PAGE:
How to make the cutest connection happen

Dr Romy is Sydney's leading mobile vet.

Dr Romy is Sydney’s leading mobile vet.

It may not be the first thing on your mind when having a child but pets and newborns aren’t always the most compatible of creatures. Whether it be hair pulling or weird smells, your pets may need some training to welcome in the newest member of your family. Here are some very helpful tips to getting your little ones to connect.

Before the arrival of your baby, did you spend any time preparing your pets for your baby’s arrival? If so, what kind of things did you do?

I just made sure that I knew each of their characters’ well, I would encourage people to discuss this with their own vet and see what they think about your dog or cats character in relation to a baby. My dogs are also well trained, which I think is important; it just makes life easier when a baby arrives. If you can, then doing a training course with your dog – they run them every Sunday at Centennial Park. I also made sure I had a strict regime set up for parasite control such as fleas and worms, and continued with this as my children grew. There are some dangerous diseases children can get from pet’s intestinal worms particularly when very young; so it’s important to treat before and be diligent with a protocol for them once the baby has arrived. A general rule for puppies and kittens is every 2 weeks until 12 weeks of age, then monthly until 6 months and then every three months for life. You also need to treat for heartworm..

Once your baby had arrived home, what kind of things did you do in order to smooth the transition for your pets?

I always made sure my partner or myself were present when there was an interaction between my child and any of the pets. Clients are always asking me about cats smothering babies and this is one of those urban myths. In over 15 years of Veterinary experience, I have never experienced first-hand or heard of this occurring. They do like to set up camp in a cot sometimes as it is confined and warm (when the baby is not present), I made sure my cats had their own beds and favourite rug/blanket, and removed them calmly and repeatedly to discourage this. Once the baby moved in they were not keen anyway. Generally cats want to stay away from babies as they smell funny, are very loud, and move around a lot! There are the exceptions though and some really enjoy being near babies. I also never forced my pets to spend time with the baby – I let them discover in their own way and time. Dogs are naturally curious and each breed and dog within a breed are different. I would often do nice things with my babies which involved the dog, like going for a walk, then the dog associated positive experiences with the baby. Animals recognise a young animal (which is what your baby is) and generally are pleased and welcome their presence and will be protective. You know your pet’s best of all, let common sense prevail. I never left my dog alone with the baby as you can never be 100% sure; luckily this is pretty easy as you never leave your baby alone anyway.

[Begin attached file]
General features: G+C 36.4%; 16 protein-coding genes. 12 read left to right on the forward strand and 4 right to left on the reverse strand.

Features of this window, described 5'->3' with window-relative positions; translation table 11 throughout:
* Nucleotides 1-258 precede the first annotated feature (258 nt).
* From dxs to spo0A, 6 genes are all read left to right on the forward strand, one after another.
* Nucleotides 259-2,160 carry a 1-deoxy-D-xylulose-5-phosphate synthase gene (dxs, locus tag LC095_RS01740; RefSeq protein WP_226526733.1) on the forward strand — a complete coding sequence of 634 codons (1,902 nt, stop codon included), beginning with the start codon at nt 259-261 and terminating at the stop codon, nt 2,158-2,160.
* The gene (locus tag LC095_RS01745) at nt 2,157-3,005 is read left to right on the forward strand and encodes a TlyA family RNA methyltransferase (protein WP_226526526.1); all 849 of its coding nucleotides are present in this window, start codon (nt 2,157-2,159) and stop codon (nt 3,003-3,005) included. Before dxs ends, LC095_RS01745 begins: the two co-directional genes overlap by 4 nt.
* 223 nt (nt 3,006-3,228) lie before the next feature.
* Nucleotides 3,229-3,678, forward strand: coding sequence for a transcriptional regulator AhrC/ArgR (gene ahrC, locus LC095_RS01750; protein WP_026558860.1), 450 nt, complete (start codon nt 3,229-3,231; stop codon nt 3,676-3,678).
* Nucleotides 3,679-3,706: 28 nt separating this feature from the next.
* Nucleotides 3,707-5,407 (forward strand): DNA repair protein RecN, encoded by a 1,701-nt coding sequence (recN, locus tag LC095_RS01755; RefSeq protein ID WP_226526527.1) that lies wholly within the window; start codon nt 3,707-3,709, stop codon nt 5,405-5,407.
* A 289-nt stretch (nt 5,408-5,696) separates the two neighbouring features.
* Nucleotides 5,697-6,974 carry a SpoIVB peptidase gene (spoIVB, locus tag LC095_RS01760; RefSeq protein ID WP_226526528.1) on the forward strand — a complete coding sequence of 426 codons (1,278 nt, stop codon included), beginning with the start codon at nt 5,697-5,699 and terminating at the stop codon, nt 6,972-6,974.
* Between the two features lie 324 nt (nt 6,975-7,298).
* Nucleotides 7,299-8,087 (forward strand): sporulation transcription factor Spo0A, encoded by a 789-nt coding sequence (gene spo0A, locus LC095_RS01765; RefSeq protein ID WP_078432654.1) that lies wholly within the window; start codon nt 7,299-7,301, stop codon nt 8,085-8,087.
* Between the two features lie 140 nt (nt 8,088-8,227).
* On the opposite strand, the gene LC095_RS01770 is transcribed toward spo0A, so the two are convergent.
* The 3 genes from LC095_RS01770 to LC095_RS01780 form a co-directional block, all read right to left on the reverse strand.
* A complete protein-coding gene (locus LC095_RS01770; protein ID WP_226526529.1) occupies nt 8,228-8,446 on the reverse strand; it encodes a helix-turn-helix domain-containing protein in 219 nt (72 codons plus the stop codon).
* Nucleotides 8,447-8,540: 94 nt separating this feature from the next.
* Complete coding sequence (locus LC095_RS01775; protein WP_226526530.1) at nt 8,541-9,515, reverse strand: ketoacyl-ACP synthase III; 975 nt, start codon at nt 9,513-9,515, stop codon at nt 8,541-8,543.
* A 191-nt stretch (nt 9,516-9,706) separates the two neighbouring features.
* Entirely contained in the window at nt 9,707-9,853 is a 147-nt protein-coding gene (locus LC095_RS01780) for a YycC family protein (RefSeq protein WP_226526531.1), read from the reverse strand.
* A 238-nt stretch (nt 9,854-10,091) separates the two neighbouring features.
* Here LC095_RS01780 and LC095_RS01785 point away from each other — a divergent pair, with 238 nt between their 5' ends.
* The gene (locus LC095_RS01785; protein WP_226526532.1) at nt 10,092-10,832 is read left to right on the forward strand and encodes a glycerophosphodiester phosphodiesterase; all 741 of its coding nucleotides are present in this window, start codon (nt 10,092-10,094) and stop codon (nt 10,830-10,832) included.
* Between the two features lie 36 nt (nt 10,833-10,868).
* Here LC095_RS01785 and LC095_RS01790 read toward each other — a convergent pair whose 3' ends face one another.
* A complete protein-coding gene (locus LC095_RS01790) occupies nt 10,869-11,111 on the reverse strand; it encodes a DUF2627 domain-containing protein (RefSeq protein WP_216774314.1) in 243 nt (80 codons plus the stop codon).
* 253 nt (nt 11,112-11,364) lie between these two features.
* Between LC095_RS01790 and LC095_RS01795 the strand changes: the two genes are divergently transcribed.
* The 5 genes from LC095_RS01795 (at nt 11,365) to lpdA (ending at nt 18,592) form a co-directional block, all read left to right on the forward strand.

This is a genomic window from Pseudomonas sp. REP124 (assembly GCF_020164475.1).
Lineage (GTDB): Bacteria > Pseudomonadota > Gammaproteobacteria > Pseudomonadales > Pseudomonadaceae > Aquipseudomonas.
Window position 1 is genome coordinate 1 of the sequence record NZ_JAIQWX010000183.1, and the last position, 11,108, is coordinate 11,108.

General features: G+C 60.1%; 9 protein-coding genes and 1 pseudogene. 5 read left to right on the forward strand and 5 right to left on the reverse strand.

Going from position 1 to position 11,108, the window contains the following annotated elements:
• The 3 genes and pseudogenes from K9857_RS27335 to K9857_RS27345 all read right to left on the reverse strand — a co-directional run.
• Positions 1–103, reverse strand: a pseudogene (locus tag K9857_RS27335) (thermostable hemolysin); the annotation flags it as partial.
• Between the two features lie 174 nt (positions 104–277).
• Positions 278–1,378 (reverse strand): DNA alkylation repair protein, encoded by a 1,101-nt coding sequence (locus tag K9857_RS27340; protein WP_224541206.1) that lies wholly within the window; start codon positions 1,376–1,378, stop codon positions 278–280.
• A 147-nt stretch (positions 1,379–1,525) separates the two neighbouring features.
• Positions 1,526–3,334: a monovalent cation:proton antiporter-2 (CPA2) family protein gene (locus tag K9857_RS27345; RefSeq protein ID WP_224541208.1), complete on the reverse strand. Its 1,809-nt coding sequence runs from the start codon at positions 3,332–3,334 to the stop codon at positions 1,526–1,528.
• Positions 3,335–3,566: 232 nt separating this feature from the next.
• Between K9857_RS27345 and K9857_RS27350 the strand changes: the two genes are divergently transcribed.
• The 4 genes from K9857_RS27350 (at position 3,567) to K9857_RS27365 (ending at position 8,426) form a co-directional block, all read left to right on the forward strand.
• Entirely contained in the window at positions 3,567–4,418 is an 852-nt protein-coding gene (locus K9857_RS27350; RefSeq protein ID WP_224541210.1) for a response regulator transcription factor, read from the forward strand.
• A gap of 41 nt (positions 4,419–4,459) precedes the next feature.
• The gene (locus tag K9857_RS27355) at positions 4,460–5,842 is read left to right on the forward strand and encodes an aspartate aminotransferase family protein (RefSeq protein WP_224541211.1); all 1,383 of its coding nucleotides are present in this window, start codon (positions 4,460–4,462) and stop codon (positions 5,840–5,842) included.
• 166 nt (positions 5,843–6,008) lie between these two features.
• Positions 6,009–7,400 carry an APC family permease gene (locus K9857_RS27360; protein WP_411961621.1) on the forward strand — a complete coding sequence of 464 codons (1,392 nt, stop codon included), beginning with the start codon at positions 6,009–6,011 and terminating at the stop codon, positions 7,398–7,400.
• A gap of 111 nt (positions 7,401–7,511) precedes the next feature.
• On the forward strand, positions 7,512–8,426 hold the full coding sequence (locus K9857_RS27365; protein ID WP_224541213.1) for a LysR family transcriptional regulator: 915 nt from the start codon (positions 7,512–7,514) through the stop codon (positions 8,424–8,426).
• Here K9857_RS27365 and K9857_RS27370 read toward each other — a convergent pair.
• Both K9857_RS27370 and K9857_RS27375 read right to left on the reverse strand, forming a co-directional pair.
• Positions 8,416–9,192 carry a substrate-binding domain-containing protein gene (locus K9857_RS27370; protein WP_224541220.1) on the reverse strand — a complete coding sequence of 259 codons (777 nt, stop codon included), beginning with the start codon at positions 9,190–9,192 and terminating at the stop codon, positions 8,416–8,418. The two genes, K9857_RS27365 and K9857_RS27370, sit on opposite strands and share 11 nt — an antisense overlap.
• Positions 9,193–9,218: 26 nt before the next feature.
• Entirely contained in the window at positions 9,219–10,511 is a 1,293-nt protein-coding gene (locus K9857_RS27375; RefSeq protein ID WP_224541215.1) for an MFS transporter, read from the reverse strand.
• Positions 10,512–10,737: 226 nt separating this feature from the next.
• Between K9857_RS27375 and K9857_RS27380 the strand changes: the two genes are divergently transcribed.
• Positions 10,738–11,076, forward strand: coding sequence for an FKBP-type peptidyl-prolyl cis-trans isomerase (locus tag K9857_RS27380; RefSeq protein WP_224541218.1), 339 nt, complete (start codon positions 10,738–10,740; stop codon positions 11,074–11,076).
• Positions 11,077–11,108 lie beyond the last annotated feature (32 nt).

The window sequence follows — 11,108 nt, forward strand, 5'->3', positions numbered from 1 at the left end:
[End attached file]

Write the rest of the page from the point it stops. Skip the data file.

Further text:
What was your pets’ initial reaction to your baby’s presence?

My cats always stayed away from the babies because they were loud and squirmy! As my kids grew older the cats could make a quick getaway when necessary. Initially my dogs were gentle yet tentative. Has that changed? Yes, very quickly they really enjoyed having another member of the family to love, and realised the pack had just gotten larger, but there was enough love to go around! As the kids got older and started pulling hair, ears and tails, the dogs either put up with it or moved away. I think this is the most important time to be attentive and watch your dog’s reaction and of course as early as you can, try to discourage this behaviour in your child. Over time, both my cats and dogs formed an inseparable bond with my children.

Have you needed to make adjustments to your pets’ routines since your baby’s arrival, and if so, what was their reaction?

Of course the first few months are usually a great upheaval in routine and emotions and pets sense this, you do the best you can.  Stressing yourself out and becoming exhausted trying to stick to routine is counter – productive, animals get far more upset by you getting upset than missing a walk, and so I generally tried to not be too hard on myself and this in turn was healthier for my animals. I did not ignore them and always gave them separate attention and love. My pets were all fine, and generally yours will be too. Actually one of the reasons I started my mobile vet business was because of a need I saw in the community for parents of young children to eliminate the stress of having to get to the vet clinic, getting out of the house with two and four-legged can be quite an ordeal! Sometimes animals will suffer from a change in routine or stress levels which a baby can bring, and this can manifest in a variety of behaviours, such as inappropriate toileting or over grooming. They are usually transient and a vet can help you deal with this transition period. Also, the older a pet is when you introduce a baby the more you need to think about their condition – possibly cranky and arthritic, less able to move away from a baby as quickly as they might like to, and usually less patient when geriatric. If you are concerned about any of these issues, talk to a vet or email me, I am always happy to help!

How important do you think it is for pet owners with a new baby to help smooth the transition for their pets?

I think the most important thing is to use common sense and consistently let them know they are loved and not forgotten, as little as 5 minutes each day of your hugs, pats or play can make all the difference and then they will be as excited as you are about the baby (cats not so much!).

 

Written by Dr. Romy FeldmanSydney’s roaming vet

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